Lifetime extension of ageing nuclear power plants:
Entering a new era of risk
|Classificatie||6.01.3.10/87 (VEILIGHEID - REACTOREN - ALGEMEEN)|
Uit de publicatie:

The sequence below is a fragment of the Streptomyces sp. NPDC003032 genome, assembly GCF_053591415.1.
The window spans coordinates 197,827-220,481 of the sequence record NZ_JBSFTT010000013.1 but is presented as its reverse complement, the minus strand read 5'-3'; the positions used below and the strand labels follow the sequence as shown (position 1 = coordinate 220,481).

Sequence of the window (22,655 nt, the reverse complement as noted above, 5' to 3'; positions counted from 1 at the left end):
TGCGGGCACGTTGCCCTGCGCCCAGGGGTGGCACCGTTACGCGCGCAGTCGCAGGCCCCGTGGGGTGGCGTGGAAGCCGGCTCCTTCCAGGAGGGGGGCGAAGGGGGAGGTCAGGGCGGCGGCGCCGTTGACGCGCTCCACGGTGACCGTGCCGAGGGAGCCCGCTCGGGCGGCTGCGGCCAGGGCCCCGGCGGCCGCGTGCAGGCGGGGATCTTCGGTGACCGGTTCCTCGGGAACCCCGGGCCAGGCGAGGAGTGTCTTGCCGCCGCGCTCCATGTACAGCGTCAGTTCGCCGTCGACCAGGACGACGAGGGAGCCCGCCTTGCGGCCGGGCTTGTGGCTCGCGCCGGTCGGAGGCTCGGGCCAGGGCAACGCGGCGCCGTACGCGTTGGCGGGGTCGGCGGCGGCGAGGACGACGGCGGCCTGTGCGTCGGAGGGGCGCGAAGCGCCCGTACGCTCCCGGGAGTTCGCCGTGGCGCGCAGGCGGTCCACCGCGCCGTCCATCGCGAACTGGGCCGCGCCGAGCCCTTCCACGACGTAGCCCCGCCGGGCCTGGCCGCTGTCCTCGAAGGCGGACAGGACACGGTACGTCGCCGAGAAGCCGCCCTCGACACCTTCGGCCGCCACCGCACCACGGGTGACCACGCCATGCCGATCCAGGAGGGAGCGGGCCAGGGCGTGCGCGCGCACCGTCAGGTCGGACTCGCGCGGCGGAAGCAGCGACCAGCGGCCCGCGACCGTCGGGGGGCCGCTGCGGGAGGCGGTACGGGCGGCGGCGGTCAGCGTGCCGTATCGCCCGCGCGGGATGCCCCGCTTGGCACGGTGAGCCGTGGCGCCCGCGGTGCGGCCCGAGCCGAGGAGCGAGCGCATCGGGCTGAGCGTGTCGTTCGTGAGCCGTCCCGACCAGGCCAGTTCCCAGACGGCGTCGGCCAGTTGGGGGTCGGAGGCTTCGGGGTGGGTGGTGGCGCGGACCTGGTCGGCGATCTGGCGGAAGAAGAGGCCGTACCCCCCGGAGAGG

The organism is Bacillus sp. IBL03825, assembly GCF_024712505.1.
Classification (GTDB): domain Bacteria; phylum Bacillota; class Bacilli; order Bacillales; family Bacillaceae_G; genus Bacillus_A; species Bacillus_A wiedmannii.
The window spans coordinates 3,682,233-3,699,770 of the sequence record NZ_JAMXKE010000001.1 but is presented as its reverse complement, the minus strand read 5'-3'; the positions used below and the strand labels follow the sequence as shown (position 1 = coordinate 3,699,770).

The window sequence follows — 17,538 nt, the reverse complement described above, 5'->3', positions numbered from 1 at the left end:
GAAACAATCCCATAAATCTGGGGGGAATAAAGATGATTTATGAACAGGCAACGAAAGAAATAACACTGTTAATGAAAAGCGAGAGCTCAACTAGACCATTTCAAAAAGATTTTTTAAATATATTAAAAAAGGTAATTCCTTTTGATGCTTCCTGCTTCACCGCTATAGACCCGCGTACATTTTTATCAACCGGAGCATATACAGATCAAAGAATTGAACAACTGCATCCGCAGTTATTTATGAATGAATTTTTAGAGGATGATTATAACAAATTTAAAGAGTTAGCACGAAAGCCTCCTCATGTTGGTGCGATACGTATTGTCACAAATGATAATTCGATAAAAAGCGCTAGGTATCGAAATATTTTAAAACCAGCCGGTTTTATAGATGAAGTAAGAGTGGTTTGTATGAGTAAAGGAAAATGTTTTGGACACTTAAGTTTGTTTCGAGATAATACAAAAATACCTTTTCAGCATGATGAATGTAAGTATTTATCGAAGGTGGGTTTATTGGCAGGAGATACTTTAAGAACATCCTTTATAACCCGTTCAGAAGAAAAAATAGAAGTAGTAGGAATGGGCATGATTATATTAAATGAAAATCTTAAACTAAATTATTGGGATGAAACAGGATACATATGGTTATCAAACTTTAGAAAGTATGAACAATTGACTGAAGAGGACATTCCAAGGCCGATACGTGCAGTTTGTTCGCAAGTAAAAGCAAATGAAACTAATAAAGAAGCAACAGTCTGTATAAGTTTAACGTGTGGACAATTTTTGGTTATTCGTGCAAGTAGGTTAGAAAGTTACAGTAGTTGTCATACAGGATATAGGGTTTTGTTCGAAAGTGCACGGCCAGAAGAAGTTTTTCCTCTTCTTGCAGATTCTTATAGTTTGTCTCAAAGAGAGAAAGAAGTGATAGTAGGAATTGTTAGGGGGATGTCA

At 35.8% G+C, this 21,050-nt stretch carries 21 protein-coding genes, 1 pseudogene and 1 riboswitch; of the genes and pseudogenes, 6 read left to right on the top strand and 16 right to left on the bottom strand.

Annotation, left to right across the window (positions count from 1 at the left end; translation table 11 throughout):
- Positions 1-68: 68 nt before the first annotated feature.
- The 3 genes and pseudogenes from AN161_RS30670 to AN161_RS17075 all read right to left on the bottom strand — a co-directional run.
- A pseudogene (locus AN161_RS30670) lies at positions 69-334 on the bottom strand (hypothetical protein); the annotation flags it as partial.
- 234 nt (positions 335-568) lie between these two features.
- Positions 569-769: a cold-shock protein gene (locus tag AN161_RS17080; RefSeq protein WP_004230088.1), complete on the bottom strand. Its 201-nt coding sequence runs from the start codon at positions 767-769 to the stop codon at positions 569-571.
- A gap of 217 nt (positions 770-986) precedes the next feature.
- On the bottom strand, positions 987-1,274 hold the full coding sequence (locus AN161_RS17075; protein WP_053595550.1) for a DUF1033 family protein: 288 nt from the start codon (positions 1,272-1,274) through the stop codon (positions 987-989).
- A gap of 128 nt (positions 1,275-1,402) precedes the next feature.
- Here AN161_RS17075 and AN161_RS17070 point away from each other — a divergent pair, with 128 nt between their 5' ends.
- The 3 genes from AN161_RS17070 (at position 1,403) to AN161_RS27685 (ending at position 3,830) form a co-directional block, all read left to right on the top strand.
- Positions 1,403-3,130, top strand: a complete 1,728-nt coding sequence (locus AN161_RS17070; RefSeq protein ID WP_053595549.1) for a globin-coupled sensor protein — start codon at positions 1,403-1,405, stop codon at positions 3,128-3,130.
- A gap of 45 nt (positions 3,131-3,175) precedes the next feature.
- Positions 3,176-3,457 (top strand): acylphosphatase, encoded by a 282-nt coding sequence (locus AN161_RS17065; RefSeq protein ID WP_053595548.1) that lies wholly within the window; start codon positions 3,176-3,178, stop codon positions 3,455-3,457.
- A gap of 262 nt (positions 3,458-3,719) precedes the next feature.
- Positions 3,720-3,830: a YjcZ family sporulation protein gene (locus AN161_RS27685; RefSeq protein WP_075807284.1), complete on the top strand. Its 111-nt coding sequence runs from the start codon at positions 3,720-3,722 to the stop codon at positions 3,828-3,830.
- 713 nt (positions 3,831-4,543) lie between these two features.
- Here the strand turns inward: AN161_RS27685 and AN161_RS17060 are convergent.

Lifetime extension of ageing nuclear power plants: Entering a new era of risk Report comissionned by Greenpeace Edited by Jan Haverkamp March 2014 Contents Introduction 1 Executive Summary 9 Chapter 1: Risks of Nuclear Ageing 15 Chapter 2: The economics of nuclear power plant lifetime extension 69 Chapter 3: Nuclear Liability Of Ageing Nuclear Reactors 99 Chapter 4: Politics, public participation and nuclear ageing 121 Ackowledgments 140 Introduction The heyday of nuclear power plant construction was the 1970s and 1980s. While most of the first generation of reactors have been closed down, the following second generation of reactors are largely still operational. By 11 March 2014, the third anniversary of the Fukushima nuclear disaster, the 25 oldest reactors in Europe (excluding Russia) will be over 35 years old. Almost half of those are older than their original design lifetime. In Europe excluding Russia, 46 out of 151 operational reactors are older than their original design lifetimes or within three years of reaching that date. However, only a few of those reactors will be closed down in the near future – most have had, or are set to have, their lifetimes extended for a further 20 years or more. In the United States, meanwhile, more than two-thirds of the ageing reactor fleet have received extended licences to take them to 60 years of operation. As a result, we are entering a new era of nuclear risk. This study, commissioned by Greenpeace, consists of four chapters that address different aspects of Europe's ageing reactor fleet and issues relating to its lifetime extension. In Chapter 1, the German Öko-Institut investigates the technical aspects of nuclear ageing, building on earlier work commissioned by Greenpeace in 19861 and 2005.2 In Chapter 2, Prof. Stephen Thomas of the University of Greenwich assesses the role of economics in decisions on the lifetime extension of old nuclear reactors. In Chapter 3, Prof. Tom Vanden Borre of the University of Leuven in Belgium and Prof. Michael Faure from the University of Maastricht assess the implications of an ageing reactor fleet for nuclear liability – in particular the question of the extent to which, if an accident befalls one of these older reactors, victims can count on receiving adequate compensation. They have also produced a longer, more in-depth study that will be published on the internet together with this report.3 In Chapter 4, Ir. Jan Haverkamp assesses the public’s role in decisions to extend the lifetimes of old nuclear reactors, and considers whether there are adequate opportunities for it to influence the decision-making process. The opinions in the different chapters represent the opinions of the authors and do not necessarily coincide with those of Greenpeace.